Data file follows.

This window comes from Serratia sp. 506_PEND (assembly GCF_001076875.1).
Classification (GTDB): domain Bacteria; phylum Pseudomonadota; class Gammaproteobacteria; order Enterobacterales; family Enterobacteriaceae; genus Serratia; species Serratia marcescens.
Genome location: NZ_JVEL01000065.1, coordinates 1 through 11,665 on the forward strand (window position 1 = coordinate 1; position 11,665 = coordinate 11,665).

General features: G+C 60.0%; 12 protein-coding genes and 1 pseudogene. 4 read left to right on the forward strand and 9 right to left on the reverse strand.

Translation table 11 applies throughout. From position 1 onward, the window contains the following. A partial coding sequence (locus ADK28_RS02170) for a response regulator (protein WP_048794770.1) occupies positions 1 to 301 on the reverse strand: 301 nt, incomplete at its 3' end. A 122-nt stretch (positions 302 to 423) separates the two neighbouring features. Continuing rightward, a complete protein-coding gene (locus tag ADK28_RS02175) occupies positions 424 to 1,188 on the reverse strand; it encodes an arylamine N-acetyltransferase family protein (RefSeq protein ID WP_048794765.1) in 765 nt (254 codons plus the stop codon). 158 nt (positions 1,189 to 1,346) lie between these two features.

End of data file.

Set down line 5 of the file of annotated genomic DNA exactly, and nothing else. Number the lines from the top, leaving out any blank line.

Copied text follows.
Translation table 11 applies throughout. From position 1 onward, the window contains the following. A partial coding sequence (locus ADK28_RS02170) for a response regulator (protein WP_048794770.1) occupies positions 1 to 301 on the reverse strand: 301 nt, incomplete at its 3' end. A 122-nt stretch (positions 302 to 423) separates the two neighbouring features. Continuing rightward, a complete protein-coding gene (locus tag ADK28_RS02175) occupies positions 424 to 1,188 on the reverse strand; it encodes an arylamine N-acetyltransferase family protein (RefSeq protein ID WP_048794765.1) in 765 nt (254 codons plus the stop codon). 158 nt (positions 1,189 to 1,346) lie between these two features.